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The outer circle was composed of 30 sarsen uprights with a similar number of lintels: this enclosed five sarsen trilithons (pairs of uprights with a lintel across each), arranged in a horseshoe shape, with the open end towards midsummer sunrise.

Stonehenge Bluestones, which clearly had a special significance for the builders, were re-erected in a circle between the outer sarsen circle and horseshoe, and inside the horseshoe. Some bluestones were later removed to leave the final setting, the remains of which can be seen today.

In the landscape immediately around Stonehenge there are visible remains of many different types of monuments, and many more have been detected. Neolithic monuments include long barrows, and the long rectangular earthwork to the north, the Cursus ( so called because it was once thought to resemble a chariot racecourse): together with the henge monuments at Woodhenge and Durrington Walls, contemporary with the middle phases at Stonehenge. The most numerous monuments are the remains of many Bronze Age round barrows, which were built after Stonehenge Stone Circle was complete.
***source: english-heritage.org.uk

Stonehenge is a prehistoric monument located in the English county of Wiltshire, about 3.2 kilometres (2.0 mi) west of Amesbury and 13 kilometres (8.1 mi) north of Salisbury. One of the most famous sites in the world, Stonehenge is composed of earthworks surrounding a circular setting of large standing stones. It is at the centre of the most dense complex of Neolithic and Bronze Age monuments in England, including several hundred burial mounds.[1]

Archaeologists had believed that the iconic stone monument was erected around 2500 BC, as described in the chronology below. One recent theory, however, has suggested that the first stones were not erected until 2400-2200 BC,[2] whilst another suggests that bluestones may have been erected at the site as early as 3000 BC (see phase 1 below). The surrounding circular earth bank and ditch, which constitute the earliest phase of the monument, have been dated to about 3100 BC. The site and its surroundings were added to the UNESCO’s list of World Heritage Sites in 1986 in a co-listing with Avebury Henge monument. It is a national legally protected Scheduled Ancient Monument. Stonehenge is owned by the Crown and managed by English Heritage, while the surrounding land is owned by the National Trust.[3][4]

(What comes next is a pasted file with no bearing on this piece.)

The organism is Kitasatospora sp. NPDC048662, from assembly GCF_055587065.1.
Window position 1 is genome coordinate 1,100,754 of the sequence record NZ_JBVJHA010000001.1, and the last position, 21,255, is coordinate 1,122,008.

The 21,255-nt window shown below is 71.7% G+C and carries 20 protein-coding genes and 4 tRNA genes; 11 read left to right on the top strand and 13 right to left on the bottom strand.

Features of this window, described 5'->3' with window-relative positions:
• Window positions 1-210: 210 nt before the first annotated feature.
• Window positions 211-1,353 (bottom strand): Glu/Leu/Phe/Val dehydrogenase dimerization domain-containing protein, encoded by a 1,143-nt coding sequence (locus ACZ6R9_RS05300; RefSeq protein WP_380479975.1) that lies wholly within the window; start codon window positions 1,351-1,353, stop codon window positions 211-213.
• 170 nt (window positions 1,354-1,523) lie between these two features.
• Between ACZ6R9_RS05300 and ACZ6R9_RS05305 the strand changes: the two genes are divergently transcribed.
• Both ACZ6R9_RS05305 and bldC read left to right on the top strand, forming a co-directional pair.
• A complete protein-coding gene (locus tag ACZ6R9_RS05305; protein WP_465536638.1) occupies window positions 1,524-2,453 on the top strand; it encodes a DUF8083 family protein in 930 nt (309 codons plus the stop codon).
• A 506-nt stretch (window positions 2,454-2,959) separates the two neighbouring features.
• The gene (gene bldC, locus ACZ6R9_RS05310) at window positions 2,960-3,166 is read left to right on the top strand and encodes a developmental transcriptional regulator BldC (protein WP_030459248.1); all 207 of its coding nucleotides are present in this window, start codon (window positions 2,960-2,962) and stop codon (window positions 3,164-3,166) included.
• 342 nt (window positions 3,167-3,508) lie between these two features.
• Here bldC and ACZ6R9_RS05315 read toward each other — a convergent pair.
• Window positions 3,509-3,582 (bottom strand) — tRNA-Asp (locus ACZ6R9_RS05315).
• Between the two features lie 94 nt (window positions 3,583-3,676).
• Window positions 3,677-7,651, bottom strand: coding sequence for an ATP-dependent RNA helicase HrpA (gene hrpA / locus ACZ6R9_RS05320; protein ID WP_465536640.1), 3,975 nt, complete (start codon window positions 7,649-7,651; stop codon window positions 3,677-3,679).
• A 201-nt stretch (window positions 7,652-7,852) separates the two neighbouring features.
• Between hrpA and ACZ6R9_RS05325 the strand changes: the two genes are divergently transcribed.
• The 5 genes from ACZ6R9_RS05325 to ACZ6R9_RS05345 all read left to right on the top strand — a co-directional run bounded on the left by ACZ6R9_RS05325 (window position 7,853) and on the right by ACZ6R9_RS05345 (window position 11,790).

Archaeological evidence found by the Stonehenge Riverside Project in 2008 indicates that Stonehenge served as a burial ground from its earliest beginnings.[5] The dating of cremated remains found on the site indicate burials from as early as 3000 BC, when the initial ditch and bank were first dug. Burials continued at Stonehenge for at least another 500 years.[6]”
***source: wikipedia.org

Stonehenge Access Tours – go beyond the fences! 

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Stonehenge access toursAn opportunity to get close to the stones and learn more about the monument and the surrounding landscape.

The visits will be led by David Dawson, Director of the Society, who will point out the main features of the circle and its surrounding landscape and explain the cycle of its construction and rebuilding during the Bronze Age.

This is an opportunity to inspect and photograph (for non-commercial purposes only) the stones closely, and see the inscriptions, including the famous ‘daggers’ believed to date from prehistoric times, Wander at will inside the circle, indeed do whatever you wish other than touch, climb on the stones, picnic or play music, none of which is allowed!

23rd August (from 7.30pm to 8.30pm).

Meet at Stonehenge car park 10 minutes before booked time. Tour lasts no more than one hour.

COST
Adults £22 (WANHS members £20)*
Children £13*

Book here: http://www.wiltshireheritage.org.uk/events/index.php?Action=2&thID=710&prev=1

For information on special access inside the Stone Circle see below:

 

Please note that special access is limited, open to no more than groups of 20 or so, and outside normal hours. Visits are either early mornings or evenings, and not every day (the English Heritage Website has details).

 

It is well worth making the effort to go inside the Circle, especially if you are travelling from abroad, and it may be your only opportunity. You may hear people who have only walked around the rope barrier at a distance describe Stonehenge as ‘a pile of rocks in a field’, that’s their preception on viewing it at a distance – but nothing could be further from the truth. It is only when you get close to the stones the true and awesome scale of the structure becomes apparent. If you have read ‘Solving Stonehenge’, with the aid of its many plans and illustrations, the extraordinary achievement of the prehistoric builders in designing and setting out the massive structure to an accuracy of just a few centimetres will astonish you